Elaine Thompson / AP 

Hump Day Happenings

I thought it was great that the Rays let Rays Bullpen Catcher Scott Cursi take out the official line-up card to the umpires before last night’s game. The guy has been one of the hardest working people on this Rays staff for years. The guy does a hard job with a smile and it was a great sight seeing Scottie at the plate before the game. With that in mind, do you again send him to the plate with the line-up card tonight? Do you toy with the Baseball gods and break from superstition, or do you ride the karma of Cursi and his aura of professionalism to the bottom of the wave. I hope he again gets shot, because you might remeber that he did it also during the 2008 season and team also won that contest. Cursi is 2-0 in that position, can we go for 3-0 Joe?

Another Rays blog, the Rays Index came up with this gem that current Rays DL candidate Fernando Perez is doing a column for the New York Times.  As many Rays fans know, Perez is a graduate of Columbia University and is a well-versed guy on the bench right now rehabbing his wrist injury. You can still see him before the Rays games doing his running in the field with his light blue foam cast hoping the days come fast that it can be removed and he can resume baseball activities.  Here is a link to that column for those interested: http://bats.blogs.nytimes.com/2009/04/17/fernando-perez-rays-fandom-up-close/. You will not be disappointed in his style or impressions of life as a Ray. I look forward to more of his writings this year for the publication.

I still think it is funny when something goes wrong with a uniform or a team plays a joke on a player with mis-spellings or an alteration on their jerseys. I remember when the Rays put only “Rocco” on Rocco Baldelli’s jersey a few years ago to play a joke on the center fielder that he should be like Ichiro and have only his first name ob his jersey. Baldelli actually played an inning before it was pointed out to him by an umpire at second base as he was running into the dugout. I could see guys falling off the top seat rail in the dugout and it was a priceless moment in Rays history. 

But I do have to say that the recent embarrassing moment for Majestic, who make all of the  formula game issued jerseys for MLB really did show a huge vulnerable situation in their Quality Control department when two Washington Natinals players were spotted with grammarical errors on their jerseys during a game. I can see it getting by the QC department and getting shipped to the team, but the teams put their own names and numbers on the jerseys in-house, so the blame has to also go with the Washington Clubhouse staff. I would think you would double-check your work before you hang it up in a professional player’s locker for game use.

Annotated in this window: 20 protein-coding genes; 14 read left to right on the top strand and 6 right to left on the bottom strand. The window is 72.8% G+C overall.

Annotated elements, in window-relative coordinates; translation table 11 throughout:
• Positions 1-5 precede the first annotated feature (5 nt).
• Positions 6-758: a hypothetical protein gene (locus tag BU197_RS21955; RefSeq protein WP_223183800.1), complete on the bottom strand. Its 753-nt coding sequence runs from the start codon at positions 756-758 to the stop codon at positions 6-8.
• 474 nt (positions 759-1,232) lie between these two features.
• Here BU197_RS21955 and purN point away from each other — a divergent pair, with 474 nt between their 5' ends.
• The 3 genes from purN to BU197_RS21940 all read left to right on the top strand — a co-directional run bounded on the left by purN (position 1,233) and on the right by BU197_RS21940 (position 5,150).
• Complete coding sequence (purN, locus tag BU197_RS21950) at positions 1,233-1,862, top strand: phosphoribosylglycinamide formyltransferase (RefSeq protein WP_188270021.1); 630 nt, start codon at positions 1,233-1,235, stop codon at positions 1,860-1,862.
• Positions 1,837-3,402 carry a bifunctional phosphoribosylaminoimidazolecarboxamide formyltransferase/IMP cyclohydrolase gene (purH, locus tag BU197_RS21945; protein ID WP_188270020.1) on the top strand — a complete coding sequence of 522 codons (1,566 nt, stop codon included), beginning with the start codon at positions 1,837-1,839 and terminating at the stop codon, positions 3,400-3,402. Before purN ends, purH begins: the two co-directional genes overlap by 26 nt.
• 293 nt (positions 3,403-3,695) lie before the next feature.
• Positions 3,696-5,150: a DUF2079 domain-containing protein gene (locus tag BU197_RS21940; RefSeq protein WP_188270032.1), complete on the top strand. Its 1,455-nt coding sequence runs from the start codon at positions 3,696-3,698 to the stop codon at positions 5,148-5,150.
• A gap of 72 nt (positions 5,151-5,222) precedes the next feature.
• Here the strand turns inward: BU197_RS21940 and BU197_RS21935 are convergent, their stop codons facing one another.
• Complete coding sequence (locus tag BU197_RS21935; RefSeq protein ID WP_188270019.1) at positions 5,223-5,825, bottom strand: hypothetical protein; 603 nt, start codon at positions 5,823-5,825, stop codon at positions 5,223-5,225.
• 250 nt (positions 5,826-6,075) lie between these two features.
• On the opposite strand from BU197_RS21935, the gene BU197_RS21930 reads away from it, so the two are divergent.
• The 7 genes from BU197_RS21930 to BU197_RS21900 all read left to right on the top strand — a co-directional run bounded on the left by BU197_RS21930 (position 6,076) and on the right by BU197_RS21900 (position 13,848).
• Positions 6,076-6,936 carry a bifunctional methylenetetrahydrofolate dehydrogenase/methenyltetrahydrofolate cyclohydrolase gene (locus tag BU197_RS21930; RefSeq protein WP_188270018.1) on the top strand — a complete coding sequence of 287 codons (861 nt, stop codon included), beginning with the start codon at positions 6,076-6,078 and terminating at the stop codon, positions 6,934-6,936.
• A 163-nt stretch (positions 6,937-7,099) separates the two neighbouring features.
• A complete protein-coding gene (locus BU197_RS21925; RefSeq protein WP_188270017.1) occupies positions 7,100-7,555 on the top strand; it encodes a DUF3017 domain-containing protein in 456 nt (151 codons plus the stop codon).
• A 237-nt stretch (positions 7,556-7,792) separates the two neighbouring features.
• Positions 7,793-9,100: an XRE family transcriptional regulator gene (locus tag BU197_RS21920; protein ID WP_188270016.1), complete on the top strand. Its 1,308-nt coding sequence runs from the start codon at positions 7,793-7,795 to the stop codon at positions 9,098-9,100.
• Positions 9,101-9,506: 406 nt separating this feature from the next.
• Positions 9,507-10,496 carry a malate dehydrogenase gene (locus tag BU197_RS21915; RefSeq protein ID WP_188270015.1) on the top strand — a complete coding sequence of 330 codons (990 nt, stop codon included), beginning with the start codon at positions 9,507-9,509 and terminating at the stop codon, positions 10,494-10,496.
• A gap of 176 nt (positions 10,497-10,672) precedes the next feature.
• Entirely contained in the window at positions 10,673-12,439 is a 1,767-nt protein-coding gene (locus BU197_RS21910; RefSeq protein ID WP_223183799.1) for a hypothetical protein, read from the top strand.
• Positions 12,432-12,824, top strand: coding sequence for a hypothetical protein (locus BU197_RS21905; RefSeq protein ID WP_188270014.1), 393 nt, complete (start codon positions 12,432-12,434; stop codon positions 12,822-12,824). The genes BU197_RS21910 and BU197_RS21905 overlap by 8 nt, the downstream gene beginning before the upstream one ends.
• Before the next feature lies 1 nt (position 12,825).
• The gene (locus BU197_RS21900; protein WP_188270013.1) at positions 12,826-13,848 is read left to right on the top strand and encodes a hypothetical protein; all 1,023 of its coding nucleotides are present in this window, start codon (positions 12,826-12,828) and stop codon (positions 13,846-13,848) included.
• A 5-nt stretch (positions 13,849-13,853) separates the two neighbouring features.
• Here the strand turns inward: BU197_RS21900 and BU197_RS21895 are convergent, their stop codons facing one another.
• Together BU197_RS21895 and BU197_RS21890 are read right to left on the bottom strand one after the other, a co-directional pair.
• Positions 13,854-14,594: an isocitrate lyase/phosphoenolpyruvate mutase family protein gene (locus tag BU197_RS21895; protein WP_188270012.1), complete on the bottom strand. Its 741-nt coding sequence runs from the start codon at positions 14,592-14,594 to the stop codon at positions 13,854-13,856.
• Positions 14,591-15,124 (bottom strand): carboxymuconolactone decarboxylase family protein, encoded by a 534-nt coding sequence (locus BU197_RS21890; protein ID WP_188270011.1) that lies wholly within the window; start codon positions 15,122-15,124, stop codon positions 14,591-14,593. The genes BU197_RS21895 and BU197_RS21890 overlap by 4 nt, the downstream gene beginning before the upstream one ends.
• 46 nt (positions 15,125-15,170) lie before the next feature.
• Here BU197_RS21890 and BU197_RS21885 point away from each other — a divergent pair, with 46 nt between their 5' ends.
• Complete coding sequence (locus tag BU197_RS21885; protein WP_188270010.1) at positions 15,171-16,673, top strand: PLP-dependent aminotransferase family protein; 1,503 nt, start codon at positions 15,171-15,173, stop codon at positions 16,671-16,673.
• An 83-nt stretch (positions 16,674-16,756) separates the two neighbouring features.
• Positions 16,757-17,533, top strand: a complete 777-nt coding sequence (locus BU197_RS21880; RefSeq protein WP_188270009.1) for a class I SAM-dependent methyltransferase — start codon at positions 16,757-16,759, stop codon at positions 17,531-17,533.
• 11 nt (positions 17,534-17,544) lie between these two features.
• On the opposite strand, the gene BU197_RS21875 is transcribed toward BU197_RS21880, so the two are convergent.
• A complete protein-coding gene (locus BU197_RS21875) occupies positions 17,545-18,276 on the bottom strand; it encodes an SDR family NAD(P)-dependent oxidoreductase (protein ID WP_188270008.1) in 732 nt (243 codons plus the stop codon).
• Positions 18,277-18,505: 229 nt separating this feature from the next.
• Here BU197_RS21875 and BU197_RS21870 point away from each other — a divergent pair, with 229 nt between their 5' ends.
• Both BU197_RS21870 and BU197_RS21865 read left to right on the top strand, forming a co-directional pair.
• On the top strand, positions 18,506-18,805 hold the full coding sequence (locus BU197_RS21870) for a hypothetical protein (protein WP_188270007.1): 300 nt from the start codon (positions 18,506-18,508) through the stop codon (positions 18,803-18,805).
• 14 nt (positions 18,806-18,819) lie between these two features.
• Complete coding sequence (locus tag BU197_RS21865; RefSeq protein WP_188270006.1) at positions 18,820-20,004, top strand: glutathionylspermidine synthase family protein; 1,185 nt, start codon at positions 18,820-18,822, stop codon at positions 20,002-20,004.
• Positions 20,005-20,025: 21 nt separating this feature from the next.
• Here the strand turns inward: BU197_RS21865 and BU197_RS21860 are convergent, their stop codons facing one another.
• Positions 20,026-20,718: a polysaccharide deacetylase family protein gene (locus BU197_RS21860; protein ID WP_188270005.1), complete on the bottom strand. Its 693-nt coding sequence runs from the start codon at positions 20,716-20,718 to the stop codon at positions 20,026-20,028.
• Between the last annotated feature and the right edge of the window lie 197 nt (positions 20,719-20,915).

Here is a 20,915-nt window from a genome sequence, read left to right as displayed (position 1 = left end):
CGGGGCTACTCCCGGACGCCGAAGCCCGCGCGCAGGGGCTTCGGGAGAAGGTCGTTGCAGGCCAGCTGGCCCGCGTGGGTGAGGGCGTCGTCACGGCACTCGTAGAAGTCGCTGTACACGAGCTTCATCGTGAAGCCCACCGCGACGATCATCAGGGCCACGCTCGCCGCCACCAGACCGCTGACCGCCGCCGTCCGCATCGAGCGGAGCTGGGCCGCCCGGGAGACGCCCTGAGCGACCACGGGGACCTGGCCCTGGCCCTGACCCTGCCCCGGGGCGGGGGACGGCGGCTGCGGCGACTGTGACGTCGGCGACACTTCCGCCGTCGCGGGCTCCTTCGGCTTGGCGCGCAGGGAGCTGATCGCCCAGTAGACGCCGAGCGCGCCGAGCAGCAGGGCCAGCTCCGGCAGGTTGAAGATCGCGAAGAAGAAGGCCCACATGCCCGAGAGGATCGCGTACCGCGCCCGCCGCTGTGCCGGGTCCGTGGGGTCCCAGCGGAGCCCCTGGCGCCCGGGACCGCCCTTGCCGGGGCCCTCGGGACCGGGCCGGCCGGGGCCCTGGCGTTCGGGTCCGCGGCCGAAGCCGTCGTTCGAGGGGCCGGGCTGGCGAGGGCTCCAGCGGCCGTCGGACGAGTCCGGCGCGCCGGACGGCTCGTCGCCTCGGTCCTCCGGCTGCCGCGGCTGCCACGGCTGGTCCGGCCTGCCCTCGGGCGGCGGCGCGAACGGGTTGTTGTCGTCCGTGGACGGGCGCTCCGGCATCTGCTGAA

I know the job is some times bang, bang in the Clubhouse, but to let something like that get to the field is a major problem. I mean,there have been names wrong on jerseys before, and even patches upside down or even wrong. But to put a jersey out on the field that displays your teams name wrong is a huge insult to the organization. I bet from now on there is going to be a huge amount of double-checks and balances in place to keep this from happening again in Washington. And by the way, Majestic should not have issued  such a huge apology, it should have been caught before it hit the player s back, or at least before the beginning of the first inning.

Defense Bends, but the Rays break in Loss

 

 

Mariners 4, Rays 2

 

Ted S Warren / AP

 

Joe’s 500th Moment

 

It did not feel like a celebration, but come on, does it really feel like we have seen Rays Manager Joe Maddon out there 500 times in a Rays uniform? It feels like it was just yesterday that we were introduced to this guy who looked more like your Logic or Statistics class professor than a baseball manager. But little did we know that the “statistics” label would still seem fresh today. It is so refreshing to see him still have the same type of managerial style that he displayed on the first day. When the Rays first manager, Larry Rothschild hit his third year, you could not even recognize his style, much less his smile.